On Killing Eve, Jodie Comer’s Villanelle spends as much time artfully murdering people as she does seducing them. And she doesn’t discriminate: Villanelle will joyfully kill and/or sleep with men and women. Or, in the case of her primary obsession, Eve Polastri (Sandra Oh), Villanelle will joyfully accept a knife to the abdomen: “She did it to show me how much she cares about me,” Villanelle explains of Eve’s stabby behavior early on in season two.
At last night’s cocktail reception hosted by AMC’s Josh Sapan to celebrate Killing Eve’s new season, Vulture asked Comer whether or not she knows she’s become something of a queer icon over the past year. “It’s a strange one,” said Comer. “I’m so detached from the show when I’m not in it. But I definitely sense that — and speaking to Luke Jennings, who wrote the novellas, I know Villanelle has really resonated with the LGBT community.” Comer added that Villanelle’s casual bisexuality has always been one of her favorite things about the character. “The fact that she’s unapologetically herself and free with her sexuality — her sexuality was something I never questioned and always celebrated. That’s what’s so refreshing. It’s just a part of her. That’s what I love about her. It’s not something that [the writers] spoke about or is featured really heavily — you just accept this woman for who she is. And I think it’s really beautiful.”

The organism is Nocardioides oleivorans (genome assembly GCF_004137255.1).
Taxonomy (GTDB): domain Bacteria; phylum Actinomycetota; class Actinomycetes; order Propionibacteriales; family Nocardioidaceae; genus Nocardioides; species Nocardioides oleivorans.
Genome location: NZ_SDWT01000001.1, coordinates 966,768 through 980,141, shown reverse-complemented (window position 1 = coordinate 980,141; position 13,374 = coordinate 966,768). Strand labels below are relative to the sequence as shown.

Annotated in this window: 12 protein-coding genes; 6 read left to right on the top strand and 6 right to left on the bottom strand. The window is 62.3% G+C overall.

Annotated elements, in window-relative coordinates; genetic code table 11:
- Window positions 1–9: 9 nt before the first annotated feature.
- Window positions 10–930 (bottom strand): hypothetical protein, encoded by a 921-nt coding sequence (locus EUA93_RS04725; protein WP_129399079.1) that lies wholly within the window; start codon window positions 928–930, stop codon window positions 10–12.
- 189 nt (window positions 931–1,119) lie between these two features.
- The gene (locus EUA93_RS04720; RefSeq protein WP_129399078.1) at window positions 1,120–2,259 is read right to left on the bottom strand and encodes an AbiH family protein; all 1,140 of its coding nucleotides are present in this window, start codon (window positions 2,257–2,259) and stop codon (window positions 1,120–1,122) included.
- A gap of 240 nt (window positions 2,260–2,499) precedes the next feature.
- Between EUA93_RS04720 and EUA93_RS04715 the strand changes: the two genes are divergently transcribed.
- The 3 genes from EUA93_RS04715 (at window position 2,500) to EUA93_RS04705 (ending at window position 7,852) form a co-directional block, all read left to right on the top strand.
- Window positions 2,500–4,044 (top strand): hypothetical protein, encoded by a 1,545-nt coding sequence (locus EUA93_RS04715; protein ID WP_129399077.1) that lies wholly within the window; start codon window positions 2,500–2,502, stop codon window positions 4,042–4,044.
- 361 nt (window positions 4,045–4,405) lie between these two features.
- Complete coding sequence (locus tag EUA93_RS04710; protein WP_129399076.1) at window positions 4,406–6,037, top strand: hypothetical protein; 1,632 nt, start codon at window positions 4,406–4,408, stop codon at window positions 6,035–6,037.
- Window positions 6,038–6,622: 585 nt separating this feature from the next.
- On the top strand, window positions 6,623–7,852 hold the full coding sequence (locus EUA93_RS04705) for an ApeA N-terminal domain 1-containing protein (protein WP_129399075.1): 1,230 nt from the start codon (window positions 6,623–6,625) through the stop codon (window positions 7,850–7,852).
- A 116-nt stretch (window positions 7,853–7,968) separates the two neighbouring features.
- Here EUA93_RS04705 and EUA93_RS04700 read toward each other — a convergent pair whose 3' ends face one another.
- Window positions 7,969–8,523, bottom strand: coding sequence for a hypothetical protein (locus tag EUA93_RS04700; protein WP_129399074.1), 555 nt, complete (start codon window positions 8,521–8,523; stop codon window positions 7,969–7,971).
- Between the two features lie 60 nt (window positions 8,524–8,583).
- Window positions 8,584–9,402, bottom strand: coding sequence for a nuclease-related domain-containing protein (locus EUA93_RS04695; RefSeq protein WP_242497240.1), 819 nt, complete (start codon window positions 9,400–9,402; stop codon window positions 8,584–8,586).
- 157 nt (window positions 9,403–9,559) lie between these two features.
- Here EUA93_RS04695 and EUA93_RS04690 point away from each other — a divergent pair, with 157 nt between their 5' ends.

Speaking of beautiful, we couldn’t walk away from Comer without asking her about the most covetable asset on the series: her flawless skin. In advance of the series’s second season, Comer’s been the center of a slew of profiles, nearly all of which have devoted at least two paragraphs to her complexion. We asked her: Did it creep her out a little bit? And didn’t it feel a little meta to be a fetish object?
“My skin is actually a bit crazy at the minute because of traveling. I have so many zits right now. You step off the plane and you’re like, ‘There he is!’” said Comer, who Vulture can personally confirm was lying. “I have an amazing facialist. But my mom has the most beautiful skin. I’ve been lucky that I got that gene from her. It’s a bit of a crazy one: People are like, ‘What do you use?’ And you feel like a bit of a fraud being like, ‘Well, I use this and this,’ because my mom has such gorgeous skin.” When her skin is behaving though, Comer admitted that she could be rightly accused of feeling herself. “It’s so nice to have a good skin day and go out and be like, ‘Oh, yeah!’” she laughed.